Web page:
In 1993, CRISPR genetic editing technology was the hope for many with incurable diseases, but it was classified as a weapon of mass destruction in 2016 when companies began to look for profit in unintended uses. Energyne CEO Claire Wyden (Malin Akerman) has been conducting experiments so dangerous they were performed on a space lab, but a horrific accident sends test samples plummeting to Earth. The first consequence is George (Jason Liles), a rare albino silverback gorilla at the San Diego Wildlife Sanctuary saved from poachers by primatologist Davis Okoye (Dwayne Johnson). When his friend, who he can communicate with using sign language, grows two feet overnight and begins exhibiting aggressive behavior, Davis will go to great lengths to save him in "Rampage."
Inspired by the titular video game, four screenwriters have come up with one of the most preposterous pieces of popcorn cinema Johnson has starred in to date. To be sure, there are pleasures to be found in a giant ape flipping off 'The Rock,' but everything surrounding this central relationship is eye roll inducing.
Take the film's prologue, in which Dr. Atkins (Marley Shelton) is denied escape from the disintegrating Athena-1 spacelab until she's retrieved experimental samples. Akerman is so evil all she lacks is a mustache to twirl. That Atkins would have had one hell of a lawsuit to file had she survived is the type of logic these filmmakers cannot be bothered with. It only gets more implausible.
Davis teams up with Dr. Kate Caldwell (Naomie Harris), a former Energyne employee who served time after trying to destroy 'Project Rampage' (the reason for her incarceration is, of course, held back to allow for an entirely unnecessary relationship obstacle). They are arrested by Agent Russell (Jeffrey Dean Morgan, recycling 'Walking Dead's' Negan) after George is sedated and loaded into the cargo plane Davis and Caldwell warn will never contain the ape. Of course, George awakens and brings the thing down, leaving Davis to save Caldwell and Russell with parachutes as George simply 'regenerates' and escapes.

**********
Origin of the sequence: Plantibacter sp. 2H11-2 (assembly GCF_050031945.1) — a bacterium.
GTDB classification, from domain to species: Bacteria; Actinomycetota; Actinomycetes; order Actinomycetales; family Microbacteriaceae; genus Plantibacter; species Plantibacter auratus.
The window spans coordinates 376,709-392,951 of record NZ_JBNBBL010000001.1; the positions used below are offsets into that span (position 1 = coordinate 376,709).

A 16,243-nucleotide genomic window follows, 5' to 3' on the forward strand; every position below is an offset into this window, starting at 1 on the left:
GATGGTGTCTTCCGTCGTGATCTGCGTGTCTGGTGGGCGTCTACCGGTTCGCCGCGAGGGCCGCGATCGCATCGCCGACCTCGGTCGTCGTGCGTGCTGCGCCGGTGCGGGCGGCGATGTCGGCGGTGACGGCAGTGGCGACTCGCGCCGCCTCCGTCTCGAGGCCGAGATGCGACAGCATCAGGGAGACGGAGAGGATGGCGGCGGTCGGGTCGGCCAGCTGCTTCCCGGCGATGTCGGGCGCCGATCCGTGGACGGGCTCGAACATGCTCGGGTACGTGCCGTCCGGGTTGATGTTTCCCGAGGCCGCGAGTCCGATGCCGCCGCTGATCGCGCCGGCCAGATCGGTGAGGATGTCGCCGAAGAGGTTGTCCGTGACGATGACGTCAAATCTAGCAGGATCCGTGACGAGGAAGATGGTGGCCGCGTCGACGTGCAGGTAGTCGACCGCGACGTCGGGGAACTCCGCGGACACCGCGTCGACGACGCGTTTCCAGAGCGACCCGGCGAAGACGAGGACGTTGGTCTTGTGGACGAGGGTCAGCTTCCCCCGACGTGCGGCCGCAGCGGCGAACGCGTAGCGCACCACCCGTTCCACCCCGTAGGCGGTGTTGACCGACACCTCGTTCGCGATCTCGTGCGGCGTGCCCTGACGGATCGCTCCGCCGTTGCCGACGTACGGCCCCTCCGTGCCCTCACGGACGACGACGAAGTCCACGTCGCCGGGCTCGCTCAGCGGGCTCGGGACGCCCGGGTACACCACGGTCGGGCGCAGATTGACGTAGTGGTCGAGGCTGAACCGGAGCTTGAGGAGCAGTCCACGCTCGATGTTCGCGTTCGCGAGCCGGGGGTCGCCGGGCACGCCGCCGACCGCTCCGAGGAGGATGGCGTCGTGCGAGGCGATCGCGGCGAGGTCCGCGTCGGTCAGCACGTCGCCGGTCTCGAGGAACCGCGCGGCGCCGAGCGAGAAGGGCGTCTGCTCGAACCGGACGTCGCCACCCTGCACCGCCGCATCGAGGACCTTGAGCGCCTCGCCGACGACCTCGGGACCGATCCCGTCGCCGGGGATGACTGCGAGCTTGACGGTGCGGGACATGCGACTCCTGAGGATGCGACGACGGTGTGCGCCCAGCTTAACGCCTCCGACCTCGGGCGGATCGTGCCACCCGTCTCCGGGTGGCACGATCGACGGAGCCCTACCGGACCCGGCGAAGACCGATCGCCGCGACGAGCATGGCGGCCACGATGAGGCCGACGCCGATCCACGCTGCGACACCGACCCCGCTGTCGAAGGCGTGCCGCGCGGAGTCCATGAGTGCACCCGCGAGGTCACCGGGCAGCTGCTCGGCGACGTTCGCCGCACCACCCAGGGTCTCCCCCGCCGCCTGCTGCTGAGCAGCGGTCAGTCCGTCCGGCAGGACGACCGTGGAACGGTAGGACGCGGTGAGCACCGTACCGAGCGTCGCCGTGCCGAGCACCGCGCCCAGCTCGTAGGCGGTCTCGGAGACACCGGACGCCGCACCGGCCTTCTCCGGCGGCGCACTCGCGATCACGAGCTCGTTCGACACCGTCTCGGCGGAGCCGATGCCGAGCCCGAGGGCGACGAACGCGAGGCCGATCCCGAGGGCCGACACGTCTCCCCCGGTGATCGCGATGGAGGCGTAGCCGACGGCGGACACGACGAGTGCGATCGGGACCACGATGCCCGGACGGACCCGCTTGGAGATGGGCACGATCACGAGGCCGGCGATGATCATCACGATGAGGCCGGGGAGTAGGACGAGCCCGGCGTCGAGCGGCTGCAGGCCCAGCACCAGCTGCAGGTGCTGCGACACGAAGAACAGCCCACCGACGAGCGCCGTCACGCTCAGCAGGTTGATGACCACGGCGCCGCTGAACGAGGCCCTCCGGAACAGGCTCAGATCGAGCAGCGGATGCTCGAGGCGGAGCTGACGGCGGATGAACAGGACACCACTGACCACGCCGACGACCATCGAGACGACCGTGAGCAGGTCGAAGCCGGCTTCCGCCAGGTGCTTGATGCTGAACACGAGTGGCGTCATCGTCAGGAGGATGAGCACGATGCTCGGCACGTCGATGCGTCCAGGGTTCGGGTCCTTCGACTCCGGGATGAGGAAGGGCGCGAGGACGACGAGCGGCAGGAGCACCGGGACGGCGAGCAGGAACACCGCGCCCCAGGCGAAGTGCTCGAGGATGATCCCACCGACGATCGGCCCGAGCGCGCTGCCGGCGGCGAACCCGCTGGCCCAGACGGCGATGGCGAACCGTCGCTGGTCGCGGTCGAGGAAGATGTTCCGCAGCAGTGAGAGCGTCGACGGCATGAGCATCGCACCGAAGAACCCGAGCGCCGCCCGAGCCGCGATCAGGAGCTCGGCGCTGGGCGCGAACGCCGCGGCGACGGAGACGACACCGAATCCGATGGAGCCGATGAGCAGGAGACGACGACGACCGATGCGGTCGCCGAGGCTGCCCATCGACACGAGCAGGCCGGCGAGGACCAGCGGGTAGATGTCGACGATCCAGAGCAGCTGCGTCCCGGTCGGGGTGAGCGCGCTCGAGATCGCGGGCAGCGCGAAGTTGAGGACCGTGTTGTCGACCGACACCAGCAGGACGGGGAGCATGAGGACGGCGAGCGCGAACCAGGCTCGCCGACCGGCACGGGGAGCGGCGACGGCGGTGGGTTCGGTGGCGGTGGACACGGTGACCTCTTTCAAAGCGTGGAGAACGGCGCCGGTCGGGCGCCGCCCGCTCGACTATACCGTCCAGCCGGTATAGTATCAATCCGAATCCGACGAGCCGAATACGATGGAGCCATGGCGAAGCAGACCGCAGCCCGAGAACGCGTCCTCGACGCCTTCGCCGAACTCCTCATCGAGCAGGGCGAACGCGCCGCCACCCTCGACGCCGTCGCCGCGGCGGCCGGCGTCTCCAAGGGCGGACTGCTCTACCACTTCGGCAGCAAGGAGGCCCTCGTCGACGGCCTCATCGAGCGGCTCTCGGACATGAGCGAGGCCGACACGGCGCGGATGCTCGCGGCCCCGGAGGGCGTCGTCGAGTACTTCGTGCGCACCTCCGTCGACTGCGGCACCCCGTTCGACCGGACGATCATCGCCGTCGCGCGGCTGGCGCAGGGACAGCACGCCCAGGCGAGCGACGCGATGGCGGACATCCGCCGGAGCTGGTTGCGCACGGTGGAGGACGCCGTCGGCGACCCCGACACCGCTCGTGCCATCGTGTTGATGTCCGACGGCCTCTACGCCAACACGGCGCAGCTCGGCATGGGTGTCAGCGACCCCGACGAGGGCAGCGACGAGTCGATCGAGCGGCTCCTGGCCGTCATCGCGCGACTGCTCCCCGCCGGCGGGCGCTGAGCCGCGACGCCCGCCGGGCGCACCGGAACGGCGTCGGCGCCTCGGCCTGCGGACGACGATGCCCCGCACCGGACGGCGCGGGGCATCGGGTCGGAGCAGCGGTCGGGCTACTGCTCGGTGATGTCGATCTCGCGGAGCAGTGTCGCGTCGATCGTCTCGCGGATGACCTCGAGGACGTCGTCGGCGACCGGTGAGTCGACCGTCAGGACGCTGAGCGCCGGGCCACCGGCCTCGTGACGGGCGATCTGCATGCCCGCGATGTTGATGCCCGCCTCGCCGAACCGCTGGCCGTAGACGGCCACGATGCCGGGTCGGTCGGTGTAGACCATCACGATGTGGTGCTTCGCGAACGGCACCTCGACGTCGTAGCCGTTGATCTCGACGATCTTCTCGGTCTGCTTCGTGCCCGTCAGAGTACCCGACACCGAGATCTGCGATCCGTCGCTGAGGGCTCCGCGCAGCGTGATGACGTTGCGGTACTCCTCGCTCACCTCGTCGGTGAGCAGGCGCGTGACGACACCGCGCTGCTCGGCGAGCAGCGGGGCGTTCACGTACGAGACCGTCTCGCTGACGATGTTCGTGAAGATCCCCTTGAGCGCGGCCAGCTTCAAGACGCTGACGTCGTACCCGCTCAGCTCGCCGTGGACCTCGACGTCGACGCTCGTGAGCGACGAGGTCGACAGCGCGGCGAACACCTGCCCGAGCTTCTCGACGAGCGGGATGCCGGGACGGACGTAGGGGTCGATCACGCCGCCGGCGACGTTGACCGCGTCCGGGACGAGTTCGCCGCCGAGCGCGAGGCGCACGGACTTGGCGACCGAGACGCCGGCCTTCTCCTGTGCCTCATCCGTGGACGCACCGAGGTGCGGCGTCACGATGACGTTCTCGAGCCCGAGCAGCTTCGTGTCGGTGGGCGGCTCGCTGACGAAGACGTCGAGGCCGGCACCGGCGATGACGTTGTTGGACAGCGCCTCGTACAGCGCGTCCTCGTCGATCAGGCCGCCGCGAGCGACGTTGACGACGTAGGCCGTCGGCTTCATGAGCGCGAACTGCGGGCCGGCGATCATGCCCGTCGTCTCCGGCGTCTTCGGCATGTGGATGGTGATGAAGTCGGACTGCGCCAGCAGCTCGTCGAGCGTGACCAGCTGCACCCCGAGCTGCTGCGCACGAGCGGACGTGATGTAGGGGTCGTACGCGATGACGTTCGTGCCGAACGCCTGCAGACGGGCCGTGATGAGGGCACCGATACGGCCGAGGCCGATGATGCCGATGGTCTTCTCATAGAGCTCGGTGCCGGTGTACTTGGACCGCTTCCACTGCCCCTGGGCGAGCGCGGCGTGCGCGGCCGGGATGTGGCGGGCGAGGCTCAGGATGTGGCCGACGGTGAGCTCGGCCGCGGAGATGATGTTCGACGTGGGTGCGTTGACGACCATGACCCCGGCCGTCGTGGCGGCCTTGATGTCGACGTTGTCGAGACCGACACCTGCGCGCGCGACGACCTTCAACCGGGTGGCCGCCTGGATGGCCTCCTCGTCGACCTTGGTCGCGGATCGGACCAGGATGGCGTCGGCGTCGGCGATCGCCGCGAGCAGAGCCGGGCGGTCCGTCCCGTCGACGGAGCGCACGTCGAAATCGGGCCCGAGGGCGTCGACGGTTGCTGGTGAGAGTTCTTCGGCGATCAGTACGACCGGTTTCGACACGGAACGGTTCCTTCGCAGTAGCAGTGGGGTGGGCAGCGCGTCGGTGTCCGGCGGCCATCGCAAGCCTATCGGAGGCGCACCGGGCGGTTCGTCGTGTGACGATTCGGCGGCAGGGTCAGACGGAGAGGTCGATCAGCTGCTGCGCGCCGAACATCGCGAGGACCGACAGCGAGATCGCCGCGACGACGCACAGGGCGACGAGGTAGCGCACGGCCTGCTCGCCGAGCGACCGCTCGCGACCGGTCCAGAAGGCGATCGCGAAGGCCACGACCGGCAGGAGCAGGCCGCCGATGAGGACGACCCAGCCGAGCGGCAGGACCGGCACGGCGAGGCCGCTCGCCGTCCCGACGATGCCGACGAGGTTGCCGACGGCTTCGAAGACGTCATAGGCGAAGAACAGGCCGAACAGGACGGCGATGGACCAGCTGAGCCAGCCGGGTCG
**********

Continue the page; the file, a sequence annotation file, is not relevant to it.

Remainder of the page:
Meanwhile, Wyden and her sniveling brother Brett (a mugging Jake Lacey) dispatch a team led by mercenary Burke (Joe Manganiello) to take out the giant wolf terrorizing Colorado. When that fails, Claire heads to the rooftop of Energyne's Chicago headquarters to set off a beacon that will call the creatures in, because obviously if anyone is going to stop the mayhem, it should be done in a heavily populated urban area. Chicago's waterways will also prove advantageous to the immense crocodile we've seen exiting Florida's swamps.
George, a combination of motion capture performance and digital effects, is a charming creature with a penchant for practical jokes, so despite his blue eyes turning red with rage, we fear for him rather than anyone in his path, just like King Kong and Mighty Joe Young before him (even so, the filmmakers let down their creation twice in the third act with an ill-advised gag shot that makes him a man eater and a groan-inducing final 'joke'). But while George just grows bigger, that giant wolf and crocodile, both entirely digital creations which dwarf George, take on more monstrous characteristics, the wolf developing webbing which allows it to fly, the spike-encased crocodile more teeth and tusks. Neither looks remotely natural. We're told time and time again that these creatures can regenerate, but that doesn't stop U.S. Army Colonel Blake (Demetrius Grosse) from ordering continual strikes.
Director Brad Peyton kept his almost equally ridiculous "San Andreas" afloat with family drama and situations that, while exaggerated, were based on real and timely threat. This time around, anything resembling reality or logic is tossed so Johnson, whose character super humanly survives all kinds of battering and bullets, can enjoy a bromance with an ape. Is he hoping this will be his very own "Bedtime for Bonzo?"
Robin did not see this film.
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Reeling has been chosen as a Movie Review Query Engine Top Critic.